Police Interaction with Homeless Persons

//Police Interaction with Homeless Persons

Police Interaction with Homeless Persons

2018-09-17T22:53:37+00:00September 18th, 2018|Legal Updates|Comments Off on Police Interaction with Homeless Persons

Police Interaction with Homeless Persons: An Update on Recent Developments

  • Introduction
  • Begging, Solicitation, and the First Amendment
  • Camping Out and Living in Vehicles
  • Property and Pets
  • Feeding the Homeless
  • Use of Force
  • Liability for Crimes by the Homeless?
  • Resources and References

 

Introduction

Ten years ago, in the fall of 2008, this journal published two articles focusing on some significant case law on police interaction with homeless persons. See Police Interaction with Homeless Persons – Part I – Sleeping and Possessions, 2008 (7) AELE Mo. L.J. 101 and Police Interaction with Homeless Persons – Part II – Panhandling and Use of Force, 2008 (9) AELE Mo. L.J. 101. In the intervening decade, there have been a number of significant lawsuits asserting various claims on behalf of homeless persons.

In a number of such cases, various courts have sometimes taken an expansive view of the rights of such persons, entertaining some claims that may earlier have been dismissed out of hand. This brief article attempts to update the earlier two articles. Clearly, the social, economic, and law enforcement issues arising from homelessness continue to be challenging and unresolved. At the conclusion of this article, there is a listing of some useful and relevant resources and references.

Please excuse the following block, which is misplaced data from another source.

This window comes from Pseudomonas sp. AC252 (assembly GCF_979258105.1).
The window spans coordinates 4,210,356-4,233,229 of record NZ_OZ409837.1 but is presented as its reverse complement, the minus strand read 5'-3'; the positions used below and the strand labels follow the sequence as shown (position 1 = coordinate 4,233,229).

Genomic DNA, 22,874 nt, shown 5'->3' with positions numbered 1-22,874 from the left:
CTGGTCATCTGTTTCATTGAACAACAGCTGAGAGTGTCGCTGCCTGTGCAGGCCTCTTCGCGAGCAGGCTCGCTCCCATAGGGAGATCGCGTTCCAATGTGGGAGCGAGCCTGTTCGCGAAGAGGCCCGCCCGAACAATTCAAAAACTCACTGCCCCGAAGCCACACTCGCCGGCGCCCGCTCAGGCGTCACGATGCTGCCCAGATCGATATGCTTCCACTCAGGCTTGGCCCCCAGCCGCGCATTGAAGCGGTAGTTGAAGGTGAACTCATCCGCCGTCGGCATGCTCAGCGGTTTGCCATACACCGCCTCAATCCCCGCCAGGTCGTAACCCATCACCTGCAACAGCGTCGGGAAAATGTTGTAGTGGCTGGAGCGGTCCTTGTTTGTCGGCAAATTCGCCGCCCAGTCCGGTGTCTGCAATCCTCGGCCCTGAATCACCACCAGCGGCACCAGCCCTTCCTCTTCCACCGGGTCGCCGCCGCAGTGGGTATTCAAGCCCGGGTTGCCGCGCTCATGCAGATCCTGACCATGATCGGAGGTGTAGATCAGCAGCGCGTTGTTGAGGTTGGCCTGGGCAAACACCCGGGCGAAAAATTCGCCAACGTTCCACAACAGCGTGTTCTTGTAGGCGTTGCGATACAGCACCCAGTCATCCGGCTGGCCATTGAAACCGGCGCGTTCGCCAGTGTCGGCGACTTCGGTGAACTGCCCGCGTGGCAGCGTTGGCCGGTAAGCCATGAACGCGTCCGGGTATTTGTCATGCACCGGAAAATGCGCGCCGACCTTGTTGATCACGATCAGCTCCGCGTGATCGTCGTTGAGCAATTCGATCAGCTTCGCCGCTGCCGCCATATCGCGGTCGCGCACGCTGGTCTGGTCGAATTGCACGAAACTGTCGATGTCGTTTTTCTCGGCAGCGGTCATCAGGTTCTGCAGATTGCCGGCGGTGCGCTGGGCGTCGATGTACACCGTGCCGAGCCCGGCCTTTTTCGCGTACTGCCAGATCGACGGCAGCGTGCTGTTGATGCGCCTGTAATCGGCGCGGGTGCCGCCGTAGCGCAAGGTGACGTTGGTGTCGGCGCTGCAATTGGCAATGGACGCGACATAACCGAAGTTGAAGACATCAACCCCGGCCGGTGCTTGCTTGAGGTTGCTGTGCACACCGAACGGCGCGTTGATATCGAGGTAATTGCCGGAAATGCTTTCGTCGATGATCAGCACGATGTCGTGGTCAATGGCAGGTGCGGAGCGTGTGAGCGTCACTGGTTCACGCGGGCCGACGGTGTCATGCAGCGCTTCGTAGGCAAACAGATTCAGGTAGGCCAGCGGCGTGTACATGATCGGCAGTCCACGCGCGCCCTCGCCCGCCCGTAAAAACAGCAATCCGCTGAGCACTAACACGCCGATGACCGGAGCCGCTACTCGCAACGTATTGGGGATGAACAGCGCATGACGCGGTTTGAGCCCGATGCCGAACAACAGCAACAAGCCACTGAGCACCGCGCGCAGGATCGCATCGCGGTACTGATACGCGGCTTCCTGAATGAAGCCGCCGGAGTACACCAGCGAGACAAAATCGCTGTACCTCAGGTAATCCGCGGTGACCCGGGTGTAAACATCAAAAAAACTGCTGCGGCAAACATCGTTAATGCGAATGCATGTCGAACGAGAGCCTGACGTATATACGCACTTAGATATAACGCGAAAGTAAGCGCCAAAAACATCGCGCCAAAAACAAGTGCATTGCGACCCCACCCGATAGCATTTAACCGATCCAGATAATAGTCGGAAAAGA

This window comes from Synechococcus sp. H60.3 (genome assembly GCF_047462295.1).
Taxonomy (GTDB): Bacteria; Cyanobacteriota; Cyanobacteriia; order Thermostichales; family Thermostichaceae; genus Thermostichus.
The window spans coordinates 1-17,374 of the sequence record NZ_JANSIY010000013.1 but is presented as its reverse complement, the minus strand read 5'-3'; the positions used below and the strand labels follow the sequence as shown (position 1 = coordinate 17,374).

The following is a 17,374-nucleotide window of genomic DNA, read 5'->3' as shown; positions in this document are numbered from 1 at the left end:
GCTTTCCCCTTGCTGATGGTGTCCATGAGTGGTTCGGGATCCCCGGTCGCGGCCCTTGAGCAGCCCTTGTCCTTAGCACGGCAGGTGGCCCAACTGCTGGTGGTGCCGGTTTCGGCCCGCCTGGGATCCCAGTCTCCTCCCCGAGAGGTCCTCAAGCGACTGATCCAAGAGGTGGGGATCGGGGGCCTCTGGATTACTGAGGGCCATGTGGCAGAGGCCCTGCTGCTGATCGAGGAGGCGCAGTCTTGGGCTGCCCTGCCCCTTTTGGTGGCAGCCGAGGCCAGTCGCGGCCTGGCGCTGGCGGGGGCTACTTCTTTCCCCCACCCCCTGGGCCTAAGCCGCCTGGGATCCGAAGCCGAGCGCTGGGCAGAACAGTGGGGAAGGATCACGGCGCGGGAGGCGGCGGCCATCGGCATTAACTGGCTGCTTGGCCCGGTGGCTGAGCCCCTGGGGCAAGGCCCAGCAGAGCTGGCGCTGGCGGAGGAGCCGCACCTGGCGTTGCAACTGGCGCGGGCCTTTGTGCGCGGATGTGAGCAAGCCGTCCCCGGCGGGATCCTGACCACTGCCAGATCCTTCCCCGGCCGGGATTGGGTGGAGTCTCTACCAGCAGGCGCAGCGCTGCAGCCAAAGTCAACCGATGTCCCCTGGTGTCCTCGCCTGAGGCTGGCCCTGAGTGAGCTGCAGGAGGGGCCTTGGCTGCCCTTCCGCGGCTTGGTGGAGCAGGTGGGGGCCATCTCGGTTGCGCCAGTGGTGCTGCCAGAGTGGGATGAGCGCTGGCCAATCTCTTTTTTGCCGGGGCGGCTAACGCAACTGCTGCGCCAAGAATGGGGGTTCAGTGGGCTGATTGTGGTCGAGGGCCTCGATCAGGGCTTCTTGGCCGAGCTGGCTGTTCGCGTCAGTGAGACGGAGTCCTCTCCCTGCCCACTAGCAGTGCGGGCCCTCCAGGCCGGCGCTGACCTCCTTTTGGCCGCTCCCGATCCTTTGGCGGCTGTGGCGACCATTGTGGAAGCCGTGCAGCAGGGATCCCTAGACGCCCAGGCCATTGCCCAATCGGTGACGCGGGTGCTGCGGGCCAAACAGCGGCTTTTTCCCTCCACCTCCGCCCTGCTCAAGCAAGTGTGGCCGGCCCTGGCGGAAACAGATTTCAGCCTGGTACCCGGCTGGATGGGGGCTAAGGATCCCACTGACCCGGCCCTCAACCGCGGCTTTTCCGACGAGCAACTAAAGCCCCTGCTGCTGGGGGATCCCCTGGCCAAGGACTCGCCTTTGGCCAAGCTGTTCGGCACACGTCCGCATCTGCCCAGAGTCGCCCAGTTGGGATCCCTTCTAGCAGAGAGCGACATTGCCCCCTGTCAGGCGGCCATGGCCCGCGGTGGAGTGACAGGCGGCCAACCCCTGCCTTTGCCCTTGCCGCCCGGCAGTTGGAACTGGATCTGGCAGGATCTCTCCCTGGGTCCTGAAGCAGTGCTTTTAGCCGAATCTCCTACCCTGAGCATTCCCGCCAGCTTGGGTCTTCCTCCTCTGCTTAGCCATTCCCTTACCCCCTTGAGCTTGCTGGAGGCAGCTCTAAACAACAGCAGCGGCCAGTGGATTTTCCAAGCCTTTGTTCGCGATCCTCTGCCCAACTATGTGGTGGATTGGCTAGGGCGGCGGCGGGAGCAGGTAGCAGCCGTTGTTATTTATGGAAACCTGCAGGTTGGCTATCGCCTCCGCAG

Begging, Solicitation, and the First Amendment

While courts have generally upheld law enforcement efforts to curtail “aggressive” panhandling/begging, there have been a number of instances in which a uniform ban on all such solicitation has been viewed as potentially running afoul of the First Amendment.

An example of this is Speet v. Schuette, #12-2213, 726 F.3d 867 (6th Cir.2013), finding that a Michigan state anti-begging statute under which two homeless adults were arrested violated the First Amendment. The statute was facially invalid since begging was a form of solicitation protected by the First Amendment and the law prohibited a substantial amount of solicitation by beggars but allowed other solicitation based on its content.

One arrestee had been holding signs saying “Cold and Hungry, God Bless” and “Need Job, God Bless.” The second arrestee, a veteran who needed money for bus fare, asked another person on the street whether they could “spare a little change.” While there was a substantial state interest in preventing duress and fraud, the law was not narrowly tailored to serve those interests, the court concluded.

Similarly, in Reynolds v. Middleton, #13-2389, 779 F.3d 222 (4th Cir. 2015 ), a homeless man who supports himself by soliciting donations filed a federal lawsuit challenging a county ordinance prohibiting solicitations on county roadways. A federal appeals court found that the county had the burden of showing the constitutionality of the ordinance, which the plaintiff showed limited his ability to collect donations because he was forced to move to locations where it was more difficult for drivers to give him money.